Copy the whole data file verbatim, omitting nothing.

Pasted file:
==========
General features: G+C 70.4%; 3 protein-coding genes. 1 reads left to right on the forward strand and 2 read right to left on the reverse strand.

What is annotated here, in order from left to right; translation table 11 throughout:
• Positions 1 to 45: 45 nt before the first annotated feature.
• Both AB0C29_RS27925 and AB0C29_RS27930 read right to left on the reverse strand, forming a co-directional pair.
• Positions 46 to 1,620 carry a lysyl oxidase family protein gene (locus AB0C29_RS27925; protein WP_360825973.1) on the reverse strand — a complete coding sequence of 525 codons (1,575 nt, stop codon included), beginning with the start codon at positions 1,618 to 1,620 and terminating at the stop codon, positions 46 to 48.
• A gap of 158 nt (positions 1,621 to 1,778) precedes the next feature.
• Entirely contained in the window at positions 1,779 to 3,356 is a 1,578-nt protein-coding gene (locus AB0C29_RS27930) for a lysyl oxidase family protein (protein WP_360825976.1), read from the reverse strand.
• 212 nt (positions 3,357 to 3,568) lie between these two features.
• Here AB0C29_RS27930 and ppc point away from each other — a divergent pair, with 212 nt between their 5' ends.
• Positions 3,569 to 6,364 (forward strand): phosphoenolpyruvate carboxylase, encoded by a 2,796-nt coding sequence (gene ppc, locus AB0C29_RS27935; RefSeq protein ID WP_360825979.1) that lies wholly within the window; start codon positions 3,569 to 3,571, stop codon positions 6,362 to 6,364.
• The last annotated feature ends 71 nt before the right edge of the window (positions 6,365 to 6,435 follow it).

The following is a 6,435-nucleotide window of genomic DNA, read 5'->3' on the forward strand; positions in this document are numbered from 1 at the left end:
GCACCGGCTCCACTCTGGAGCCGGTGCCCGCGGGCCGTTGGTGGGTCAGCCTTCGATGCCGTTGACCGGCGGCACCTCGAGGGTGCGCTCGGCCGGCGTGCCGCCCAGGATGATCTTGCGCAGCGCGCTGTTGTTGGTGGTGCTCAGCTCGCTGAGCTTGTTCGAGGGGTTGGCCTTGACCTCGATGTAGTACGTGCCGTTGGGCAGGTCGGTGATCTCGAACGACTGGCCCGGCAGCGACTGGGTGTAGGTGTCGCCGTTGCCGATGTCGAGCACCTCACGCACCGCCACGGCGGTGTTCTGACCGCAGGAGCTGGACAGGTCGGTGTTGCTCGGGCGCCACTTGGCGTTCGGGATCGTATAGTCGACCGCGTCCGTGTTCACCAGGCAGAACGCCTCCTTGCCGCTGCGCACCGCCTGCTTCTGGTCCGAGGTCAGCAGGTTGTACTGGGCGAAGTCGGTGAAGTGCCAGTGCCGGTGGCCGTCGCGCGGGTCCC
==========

General features: G+C 70.4%; 3 protein-coding genes. 1 reads left to right on the forward strand and 2 read right to left on the reverse strand.

What is annotated here, in order from left to right; translation table 11 throughout:
• Positions 1 to 45: 45 nt before the first annotated feature.
• Both AB0C29_RS27925 and AB0C29_RS27930 read right to left on the reverse strand, forming a co-directional pair.
• Positions 46 to 1,620 carry a lysyl oxidase family protein gene (locus AB0C29_RS27925; protein WP_360825973.1) on the reverse strand — a complete coding sequence of 525 codons (1,575 nt, stop codon included), beginning with the start codon at positions 1,618 to 1,620 and terminating at the stop codon, positions 46 to 48.
• A gap of 158 nt (positions 1,621 to 1,778) precedes the next feature.
• Entirely contained in the window at positions 1,779 to 3,356 is a 1,578-nt protein-coding gene (locus AB0C29_RS27930) for a lysyl oxidase family protein (protein WP_360825976.1), read from the reverse strand.
• 212 nt (positions 3,357 to 3,568) lie between these two features.
• Here AB0C29_RS27930 and ppc point away from each other — a divergent pair, with 212 nt between their 5' ends.
• Positions 3,569 to 6,364 (forward strand): phosphoenolpyruvate carboxylase, encoded by a 2,796-nt coding sequence (gene ppc, locus AB0C29_RS27935; RefSeq protein ID WP_360825979.1) that lies wholly within the window; start codon positions 3,569 to 3,571, stop codon positions 6,362 to 6,364.
• The last annotated feature ends 71 nt before the right edge of the window (positions 6,365 to 6,435 follow it).

The following is a 6,435-nucleotide window of genomic DNA, read 5'->3' on the forward strand; positions in this document are numbered from 1 at the left end:
GCACCGGCTCCACTCTGGAGCCGGTGCCCGCGGGCCGTTGGTGGGTCAGCCTTCGATGCCGTTGACCGGCGGCACCTCGAGGGTGCGCTCGGCCGGCGTGCCGCCCAGGATGATCTTGCGCAGCGCGCTGTTGTTGGTGGTGCTCAGCTCGCTGAGCTTGTTCGAGGGGTTGGCCTTGACCTCGATGTAGTACGTGCCGTTGGGCAGGTCGGTGATCTCGAACGACTGGCCCGGCAGCGACTGGGTGTAGGTGTCGCCGTTGCCGATGTCGAGCACCTCACGCACCGCCACGGCGGTGTTCTGACCGCAGGAGCTGGACAGGTCGGTGTTGCTCGGGCGCCACTTGGCGTTCGGGATCGTATAGTCGACCGCGTCCGTGTTCACCAGGCAGAACGCCTCCTTGCCGCTGCGCACCGCCTGCTTCTGGTCCGAGGTCAGCAGGTTGTACTGGGCGAAGTCGGTGAAGTGCCAGTGCCGGTGGCCGTCGCGCGGGTCCC